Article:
What can I do with this lens Canon EFS 18-55 f3.5-5.6 kit lens

Discussion in 'Photography Beginners' Forum' started by rfosness88, Feb 9, 2009.

  1. rfosness88

    rfosness88 TPF Noob!

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    So i have a Canon 40D, I have yet to take a picture with an SLR. I just ordered this lens "Canon EFS 18-55 f3.5-5.6 kit lens" lack of funds and experience.

    From what I understand with an 18-55mm I will mainly use this lens for wide angle shots such as landscapes, and the 55mm range will let me do portraits?

    Is there any thing I should watch out for or be aware of when using this lens?

    Thanks,
    Richie
     
  2. ANDS!

    ANDS! No longer a newbie, moving up!

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    Lens will be sharp so long as you know its limitations. It is not a low light lens, so if you need to use it indoors, you are either going to be working from a tripod, with a dedicated (or on camera flash), or by kicking your ISO setting up. However, if most of your shots will be taken outside, or in well lit indoor settings, you should be fine.

    Remember this mantra: "Just because its kit, don't make it ****!"
     
  3. TheUndisputed

    TheUndisputed TPF Noob!

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    The 18-55mm is a pretty universal lens. There is a lot you can do with it, and a lot you can't. It is a good starter lens. I am looking to upgrade to a different lens, but I use an 18-55mm AF-S VR f/3.5-5.6 on my Nikon.

    Good starter lens.
     
  4. Overread

    Overread has a hat around here somewhere Staff Member Supporting Member

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    Point - shoot - practice - experience - experiment

    What a lens will or will not do is limited only to your vision with the image you are wanting to create. You can take shots of wildlife and birds with an 18-55mm lens and have them come out great - you just have to compose the image correctly to get the right effect - or have insane fieldcraft+luck to get close. You won't get a full frame filling shot but one could take a landscape shot with it of flying birds for example.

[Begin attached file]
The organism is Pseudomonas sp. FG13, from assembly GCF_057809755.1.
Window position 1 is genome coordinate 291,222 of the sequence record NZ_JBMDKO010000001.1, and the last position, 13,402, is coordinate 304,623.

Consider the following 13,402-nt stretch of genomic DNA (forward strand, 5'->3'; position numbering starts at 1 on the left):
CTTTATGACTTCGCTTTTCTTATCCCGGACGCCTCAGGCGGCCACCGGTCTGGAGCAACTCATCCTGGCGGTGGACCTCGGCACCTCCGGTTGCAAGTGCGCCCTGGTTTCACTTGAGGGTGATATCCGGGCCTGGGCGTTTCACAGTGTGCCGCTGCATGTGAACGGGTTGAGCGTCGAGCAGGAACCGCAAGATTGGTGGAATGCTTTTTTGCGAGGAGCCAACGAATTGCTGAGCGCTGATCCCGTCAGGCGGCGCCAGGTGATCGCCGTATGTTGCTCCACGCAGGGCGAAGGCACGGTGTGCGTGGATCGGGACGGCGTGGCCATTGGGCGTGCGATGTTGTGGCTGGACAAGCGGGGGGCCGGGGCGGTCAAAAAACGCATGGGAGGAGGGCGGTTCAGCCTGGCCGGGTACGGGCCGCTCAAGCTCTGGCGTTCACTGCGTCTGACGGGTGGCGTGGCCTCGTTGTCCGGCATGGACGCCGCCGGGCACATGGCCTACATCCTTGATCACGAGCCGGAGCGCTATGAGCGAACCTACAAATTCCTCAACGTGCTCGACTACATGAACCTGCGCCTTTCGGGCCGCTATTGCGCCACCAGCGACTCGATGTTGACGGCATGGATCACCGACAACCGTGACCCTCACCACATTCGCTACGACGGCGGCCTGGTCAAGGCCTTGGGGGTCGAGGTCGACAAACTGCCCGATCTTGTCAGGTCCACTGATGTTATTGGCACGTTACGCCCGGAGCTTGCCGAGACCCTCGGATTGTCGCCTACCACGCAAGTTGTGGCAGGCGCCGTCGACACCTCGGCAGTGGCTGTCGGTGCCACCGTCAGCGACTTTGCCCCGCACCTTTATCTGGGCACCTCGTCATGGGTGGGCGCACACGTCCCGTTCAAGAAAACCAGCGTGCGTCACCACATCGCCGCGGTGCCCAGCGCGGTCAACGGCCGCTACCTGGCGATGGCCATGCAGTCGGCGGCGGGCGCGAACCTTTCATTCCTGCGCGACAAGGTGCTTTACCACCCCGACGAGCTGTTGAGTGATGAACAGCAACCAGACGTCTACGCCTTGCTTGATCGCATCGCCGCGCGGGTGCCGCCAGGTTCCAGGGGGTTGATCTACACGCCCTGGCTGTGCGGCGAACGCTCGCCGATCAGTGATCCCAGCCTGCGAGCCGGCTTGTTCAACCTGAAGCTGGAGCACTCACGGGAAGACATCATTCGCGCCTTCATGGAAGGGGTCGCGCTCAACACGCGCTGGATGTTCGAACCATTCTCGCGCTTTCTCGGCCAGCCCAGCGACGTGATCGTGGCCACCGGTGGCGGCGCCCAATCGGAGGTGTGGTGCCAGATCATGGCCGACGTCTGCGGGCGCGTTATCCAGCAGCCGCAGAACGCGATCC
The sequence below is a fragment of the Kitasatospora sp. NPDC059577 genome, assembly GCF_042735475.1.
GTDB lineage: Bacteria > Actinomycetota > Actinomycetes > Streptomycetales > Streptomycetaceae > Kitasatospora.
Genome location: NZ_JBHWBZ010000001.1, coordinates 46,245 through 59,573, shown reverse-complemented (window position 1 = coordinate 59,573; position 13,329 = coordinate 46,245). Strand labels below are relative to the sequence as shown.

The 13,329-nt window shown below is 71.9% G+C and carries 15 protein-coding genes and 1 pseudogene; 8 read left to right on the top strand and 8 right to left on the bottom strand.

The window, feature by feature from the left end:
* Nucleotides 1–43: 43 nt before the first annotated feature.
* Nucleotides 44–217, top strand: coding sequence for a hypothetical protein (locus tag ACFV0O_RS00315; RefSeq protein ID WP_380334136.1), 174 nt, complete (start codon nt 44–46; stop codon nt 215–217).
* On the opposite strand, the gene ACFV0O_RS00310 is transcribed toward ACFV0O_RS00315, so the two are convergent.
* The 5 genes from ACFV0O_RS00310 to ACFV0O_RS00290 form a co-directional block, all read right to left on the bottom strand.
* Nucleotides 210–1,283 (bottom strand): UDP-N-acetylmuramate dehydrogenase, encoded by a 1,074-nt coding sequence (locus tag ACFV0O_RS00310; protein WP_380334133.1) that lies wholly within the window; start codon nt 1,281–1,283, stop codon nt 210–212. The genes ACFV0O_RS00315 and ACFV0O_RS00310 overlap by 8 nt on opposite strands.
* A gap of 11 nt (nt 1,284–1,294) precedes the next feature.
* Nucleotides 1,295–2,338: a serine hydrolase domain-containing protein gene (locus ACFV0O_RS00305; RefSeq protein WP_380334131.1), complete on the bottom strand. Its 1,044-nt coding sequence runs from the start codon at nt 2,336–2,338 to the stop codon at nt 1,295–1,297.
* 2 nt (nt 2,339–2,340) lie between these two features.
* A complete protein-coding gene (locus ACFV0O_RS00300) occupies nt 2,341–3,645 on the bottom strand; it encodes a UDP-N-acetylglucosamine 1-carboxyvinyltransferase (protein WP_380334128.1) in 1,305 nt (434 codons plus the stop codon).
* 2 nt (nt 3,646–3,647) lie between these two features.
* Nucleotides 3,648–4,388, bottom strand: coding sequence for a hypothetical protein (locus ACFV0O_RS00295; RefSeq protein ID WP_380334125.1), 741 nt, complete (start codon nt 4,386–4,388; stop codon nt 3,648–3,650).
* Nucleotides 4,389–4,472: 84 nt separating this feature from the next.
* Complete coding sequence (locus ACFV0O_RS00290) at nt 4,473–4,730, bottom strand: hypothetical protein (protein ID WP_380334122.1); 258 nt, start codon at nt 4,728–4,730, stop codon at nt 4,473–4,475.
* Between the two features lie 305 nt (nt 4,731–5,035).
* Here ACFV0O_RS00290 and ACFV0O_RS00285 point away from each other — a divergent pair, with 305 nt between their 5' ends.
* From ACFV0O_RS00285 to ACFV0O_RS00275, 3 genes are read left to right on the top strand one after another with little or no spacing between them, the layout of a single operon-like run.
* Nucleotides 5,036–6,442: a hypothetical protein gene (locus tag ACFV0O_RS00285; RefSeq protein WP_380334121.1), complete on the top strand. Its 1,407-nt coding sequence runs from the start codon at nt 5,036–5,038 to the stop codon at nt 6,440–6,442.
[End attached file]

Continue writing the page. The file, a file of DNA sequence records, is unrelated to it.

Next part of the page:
So really the best thing is to get the lens and then play with it and see how it fits your shooting style and your eye for images - you might find it perfect for what you need or you might find that it has its limits for you - that is when you start looking at other lenses to extend you photographic capacity
     
  5. rfosness88

    rfosness88 TPF Noob!

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    Great! Thanks guys im super excited!
     
  6. Big Mike

    Big Mike I am Big, I am Mike Staff Member Supporting Member

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    If you haven't used an SLR before...then this is probably a good lens to get you started.

    I wouldn't worry about the type of shots you should or shouldn't take with this lens...just have fun with it and shoot whatever you want. After a few months (or maybe years) you will have a much better idea of what you like to shoot and how you like to shoot it...then you will be in a better state of mind to evaluate you lens.

    One thing to be aware of (with any lens) is your shutter speed. If your shutter speed drops too low and you are shooting hand held or moving subjects...then you will get blurry photos. This lens is considered a 'slow lens' meaning that you may tend to get slower shutter speeds when the light is not great...so keep an eye on the shutter speed and if it drops below (1/50 for example) then you may want to turn up the ISO setting.